More than 10,000 Liberty students packed into the university’s Vines Center on Jan. 18 to hear Republican presidential candidate Donald Trump.
Liberty President Jerry Falwell Jr. introduced Trump at a convocation on the first day of the spring semester. Trump also addressed a convocation in 2012.
Photo by Brandon Pickett
Republican presidential nominee Donald Trump, addressing a Jan. 18 convocation at Liberty University, tells capacity crowd, “Christianity is under attack. But we are going to protect Christianity.”
Falwell told the students that while the university wasn’t officially endorsing the New York businessman, Trump is a caring man who is politically incorrect and reminded him of his father, Jerry Falwell Sr. – which Trump said was the best compliment of all.
Falwell quoted Matthew 7:16 (“You will know them by their fruits….”) and said people can know who someone really is because of what he has done in the past.
Meanwhile, Russell Moore, president of the Southern Baptist Ethics & Religious Liberty Commission, used Trump’s address at Liberty to reiterate and amplify his concerns about Trump’s candidacy, both on Twitter and in two subsequent CNN interviews.
Trump began his speech at Liberty by saying he is proud of being a Protestant, “a Presbyterian to be exact.”
“Evangelicals love me – I’m big with evangelicals,” Trump said.
“There’s nothing like the Bible,” he said.
He then told the crowd that “Christianity is under attack. But we are going to protect Christianity.”
Trump tried to quote the university’s theme verse, 2 Corinthians 3:17: “… where the Spirit of the Lord is, there is liberty.” But he was met with some laughter when he said, “I hear this is a major theme right here. But two Corinthians, right?” diverting from a conventional reference to “second Corinthians.”
“Two Corinthians 3:17. That’s the whole ballgame,” Trump said.
Photo by Brandon Pickett
Hitting on his major stump speech themes, Donald Trump spoke on immigration, the military, Iran and trade deficits in a Jan. 18 convocation at Liberty University.
With the international press looking on, there were a few protestors outside the Vines Center in Lynchburg, Va., but inside, students like Noah Soistmann, a freshman, said he was excited Donald Trump was there.
“I’m glad that we get to experience the political speakers that come. We should be able to accept all points of view and filter them out through a biblical worldview on our own. We can show what true Christians are like when they hear different opinions and that’s a good testimony.”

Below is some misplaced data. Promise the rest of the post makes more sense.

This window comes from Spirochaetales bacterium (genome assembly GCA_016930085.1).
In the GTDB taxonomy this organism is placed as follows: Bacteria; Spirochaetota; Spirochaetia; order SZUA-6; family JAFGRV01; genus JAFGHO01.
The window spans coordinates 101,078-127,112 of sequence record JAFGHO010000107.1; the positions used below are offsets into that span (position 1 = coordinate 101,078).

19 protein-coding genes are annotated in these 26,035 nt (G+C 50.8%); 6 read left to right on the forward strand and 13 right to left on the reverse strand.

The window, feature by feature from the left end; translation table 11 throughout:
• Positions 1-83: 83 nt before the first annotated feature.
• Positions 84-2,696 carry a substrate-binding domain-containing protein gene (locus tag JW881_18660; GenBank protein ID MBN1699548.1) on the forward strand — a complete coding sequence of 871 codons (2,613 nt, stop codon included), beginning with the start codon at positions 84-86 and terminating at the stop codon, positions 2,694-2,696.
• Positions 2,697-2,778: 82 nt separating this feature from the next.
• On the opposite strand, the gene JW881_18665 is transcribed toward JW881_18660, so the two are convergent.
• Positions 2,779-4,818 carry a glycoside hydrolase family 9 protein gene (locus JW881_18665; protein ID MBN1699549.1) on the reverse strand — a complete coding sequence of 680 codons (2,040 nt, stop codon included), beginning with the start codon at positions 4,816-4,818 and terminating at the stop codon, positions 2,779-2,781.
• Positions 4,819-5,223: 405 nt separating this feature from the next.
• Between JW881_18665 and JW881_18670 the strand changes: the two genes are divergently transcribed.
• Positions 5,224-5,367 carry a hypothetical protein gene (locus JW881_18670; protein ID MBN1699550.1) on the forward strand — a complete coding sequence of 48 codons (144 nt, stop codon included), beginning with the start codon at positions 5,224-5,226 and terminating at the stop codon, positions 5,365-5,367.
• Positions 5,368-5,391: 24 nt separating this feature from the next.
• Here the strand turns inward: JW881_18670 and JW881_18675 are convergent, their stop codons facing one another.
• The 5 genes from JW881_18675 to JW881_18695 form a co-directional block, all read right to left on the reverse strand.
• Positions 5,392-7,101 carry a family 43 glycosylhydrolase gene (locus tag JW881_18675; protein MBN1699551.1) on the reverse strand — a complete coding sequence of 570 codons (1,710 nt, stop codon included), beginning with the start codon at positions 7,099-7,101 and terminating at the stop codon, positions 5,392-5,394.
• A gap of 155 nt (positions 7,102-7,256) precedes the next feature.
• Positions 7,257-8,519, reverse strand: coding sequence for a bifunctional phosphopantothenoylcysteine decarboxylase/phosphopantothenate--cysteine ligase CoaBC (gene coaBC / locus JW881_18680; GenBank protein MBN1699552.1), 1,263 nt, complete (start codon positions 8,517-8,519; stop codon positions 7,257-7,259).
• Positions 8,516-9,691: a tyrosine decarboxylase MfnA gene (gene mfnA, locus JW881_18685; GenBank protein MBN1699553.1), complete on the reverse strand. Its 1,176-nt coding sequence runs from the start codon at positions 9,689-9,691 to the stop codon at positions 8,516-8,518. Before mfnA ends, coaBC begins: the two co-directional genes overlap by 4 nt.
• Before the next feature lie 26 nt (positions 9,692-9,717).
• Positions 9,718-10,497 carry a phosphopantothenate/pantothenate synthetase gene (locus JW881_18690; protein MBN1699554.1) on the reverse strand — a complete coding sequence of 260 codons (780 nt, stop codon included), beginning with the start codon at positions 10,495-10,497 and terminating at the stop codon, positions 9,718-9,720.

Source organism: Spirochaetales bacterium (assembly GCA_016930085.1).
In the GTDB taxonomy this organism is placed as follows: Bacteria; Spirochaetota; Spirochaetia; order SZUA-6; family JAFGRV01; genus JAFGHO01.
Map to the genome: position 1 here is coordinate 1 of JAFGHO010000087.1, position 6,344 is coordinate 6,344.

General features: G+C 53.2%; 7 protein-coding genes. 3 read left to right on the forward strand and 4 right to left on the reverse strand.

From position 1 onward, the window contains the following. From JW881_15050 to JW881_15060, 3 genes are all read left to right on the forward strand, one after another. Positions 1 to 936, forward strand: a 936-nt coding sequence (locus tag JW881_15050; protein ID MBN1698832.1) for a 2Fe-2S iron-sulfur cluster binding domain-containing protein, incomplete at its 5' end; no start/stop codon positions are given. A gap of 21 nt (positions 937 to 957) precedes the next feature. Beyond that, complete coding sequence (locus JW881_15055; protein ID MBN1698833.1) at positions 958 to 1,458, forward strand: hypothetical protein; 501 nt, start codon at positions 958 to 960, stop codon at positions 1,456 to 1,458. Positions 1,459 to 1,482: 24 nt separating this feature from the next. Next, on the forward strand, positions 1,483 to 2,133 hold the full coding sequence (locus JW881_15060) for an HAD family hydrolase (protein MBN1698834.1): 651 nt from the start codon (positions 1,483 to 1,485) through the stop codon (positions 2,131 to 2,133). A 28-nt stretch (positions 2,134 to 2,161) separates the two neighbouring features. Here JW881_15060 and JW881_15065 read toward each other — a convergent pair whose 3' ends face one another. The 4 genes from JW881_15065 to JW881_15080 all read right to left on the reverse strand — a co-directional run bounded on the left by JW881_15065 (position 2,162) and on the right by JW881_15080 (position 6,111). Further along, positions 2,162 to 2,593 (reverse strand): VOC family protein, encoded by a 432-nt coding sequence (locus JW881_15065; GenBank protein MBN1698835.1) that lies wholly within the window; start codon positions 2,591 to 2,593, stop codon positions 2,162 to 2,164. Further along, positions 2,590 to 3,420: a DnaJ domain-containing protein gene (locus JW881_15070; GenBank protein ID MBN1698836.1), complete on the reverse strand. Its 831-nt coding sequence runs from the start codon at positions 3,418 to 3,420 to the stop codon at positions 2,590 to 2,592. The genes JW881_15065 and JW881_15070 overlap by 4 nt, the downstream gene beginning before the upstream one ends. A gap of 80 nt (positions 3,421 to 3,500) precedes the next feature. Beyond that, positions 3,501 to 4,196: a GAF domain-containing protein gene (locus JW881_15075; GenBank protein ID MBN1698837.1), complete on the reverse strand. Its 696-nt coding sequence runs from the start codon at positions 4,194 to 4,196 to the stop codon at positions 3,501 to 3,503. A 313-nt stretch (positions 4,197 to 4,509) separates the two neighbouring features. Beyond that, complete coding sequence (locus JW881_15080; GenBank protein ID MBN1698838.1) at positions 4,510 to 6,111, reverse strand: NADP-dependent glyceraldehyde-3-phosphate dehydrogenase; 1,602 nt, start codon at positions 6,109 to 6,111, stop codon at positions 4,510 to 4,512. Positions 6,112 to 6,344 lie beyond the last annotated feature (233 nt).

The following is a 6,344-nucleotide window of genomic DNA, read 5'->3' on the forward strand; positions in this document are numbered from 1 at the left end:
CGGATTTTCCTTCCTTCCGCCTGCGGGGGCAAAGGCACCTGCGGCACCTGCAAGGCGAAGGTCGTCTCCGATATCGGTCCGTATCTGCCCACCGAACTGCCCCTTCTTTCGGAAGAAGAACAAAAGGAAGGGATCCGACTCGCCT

Rebekah Leybold, a junior at Liberty, has seen various political speakers in her time at Liberty. “A number of students are protesting because they didn’t want him to come,” she said, because it was Martin Luther King, Jr. Day and the protesters claim Trump has racist views. “But I feel we should be respectful toward whoever comes,” Leybold said, “and we should not make a big deal out of things.”
Trump hit on his major stump speech themes of immigration, the military, Iran, trade deficits and winning on deals around the world.
He ended his speech by telling the students that “we have to run it [the country] like a business, but with heart.”
After leaving the stage to a cheering crowd, Trump worked the rope line and left Lynchburg bound for New Hampshire.
Republican presidential contender Sen. Ted Cruz of Texas announced his presidential bid at Liberty on March 23 of last year. Also speaking at convocations last year were Republican contender and retired neurosurgeon Ben Carson on Nov. 11 and Democratic contender Sen. Bernie Sanders of Vermont on Sept. 14.
Moore, on CNN’s “Out Front” telecast, commended Liberty for hosting candidates “from across the spectrum” and noted that “some of the greatest leaders that I know in the country are Liberty graduates.”
But, voicing some of his months-long opposition to Trump, Moore described the New York businessman as “someone who has broken up two households, by his own admission, with scandalous results [the subject of one of his tweets]; someone who has been involved in the casino gambling industry all of his life, preying upon poor people and breaking up families; someone who has been using racially charged rhetoric all through this campaign against people who are my brothers and sisters in Christ.”
Moore said he wants someone in the White House “who has personal character. One of the things evangelical Christians have been saying for 50 years is that character matters. If character matters for Bill Clinton, and it does, and it did, then character matters for Donald Trump, and to dismiss that is unbelievable.”
(EDITOR’S NOTE – Brandon Pickett is associate executive director of the SBC of Virginia and editor of the convention’s missions magazine, Proclaimer at sbcv.org/proclaimer. Art Toalston, editor of Baptist Press, contributed to this article.)